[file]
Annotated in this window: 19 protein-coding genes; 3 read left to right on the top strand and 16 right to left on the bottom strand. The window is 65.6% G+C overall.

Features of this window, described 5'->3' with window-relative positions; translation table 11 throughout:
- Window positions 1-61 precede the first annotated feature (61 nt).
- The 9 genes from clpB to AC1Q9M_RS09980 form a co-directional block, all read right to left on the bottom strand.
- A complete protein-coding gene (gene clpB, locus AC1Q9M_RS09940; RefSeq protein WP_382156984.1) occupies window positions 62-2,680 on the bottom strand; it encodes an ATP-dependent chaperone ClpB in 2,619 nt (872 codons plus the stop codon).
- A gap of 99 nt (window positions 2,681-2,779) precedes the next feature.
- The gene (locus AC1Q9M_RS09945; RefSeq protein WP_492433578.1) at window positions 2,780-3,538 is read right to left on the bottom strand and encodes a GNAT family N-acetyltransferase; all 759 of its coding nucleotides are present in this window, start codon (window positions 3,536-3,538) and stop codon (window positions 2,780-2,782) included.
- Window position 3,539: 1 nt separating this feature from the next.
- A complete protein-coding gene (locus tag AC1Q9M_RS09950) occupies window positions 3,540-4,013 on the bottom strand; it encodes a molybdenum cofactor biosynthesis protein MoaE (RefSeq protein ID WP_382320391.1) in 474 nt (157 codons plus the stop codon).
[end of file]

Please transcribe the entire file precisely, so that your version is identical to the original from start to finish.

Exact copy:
Annotated in this window: 19 protein-coding genes; 3 read left to right on the top strand and 16 right to left on the bottom strand. The window is 65.6% G+C overall.

Features of this window, described 5'->3' with window-relative positions; translation table 11 throughout:
- Window positions 1-61 precede the first annotated feature (61 nt).
- The 9 genes from clpB to AC1Q9M_RS09980 form a co-directional block, all read right to left on the bottom strand.
- A complete protein-coding gene (gene clpB, locus AC1Q9M_RS09940; RefSeq protein WP_382156984.1) occupies window positions 62-2,680 on the bottom strand; it encodes an ATP-dependent chaperone ClpB in 2,619 nt (872 codons plus the stop codon).
- A gap of 99 nt (window positions 2,681-2,779) precedes the next feature.
- The gene (locus AC1Q9M_RS09945; RefSeq protein WP_492433578.1) at window positions 2,780-3,538 is read right to left on the bottom strand and encodes a GNAT family N-acetyltransferase; all 759 of its coding nucleotides are present in this window, start codon (window positions 3,536-3,538) and stop codon (window positions 2,780-2,782) included.
- Window position 3,539: 1 nt separating this feature from the next.
- A complete protein-coding gene (locus tag AC1Q9M_RS09950) occupies window positions 3,540-4,013 on the bottom strand; it encodes a molybdenum cofactor biosynthesis protein MoaE (RefSeq protein ID WP_382320391.1) in 474 nt (157 codons plus the stop codon).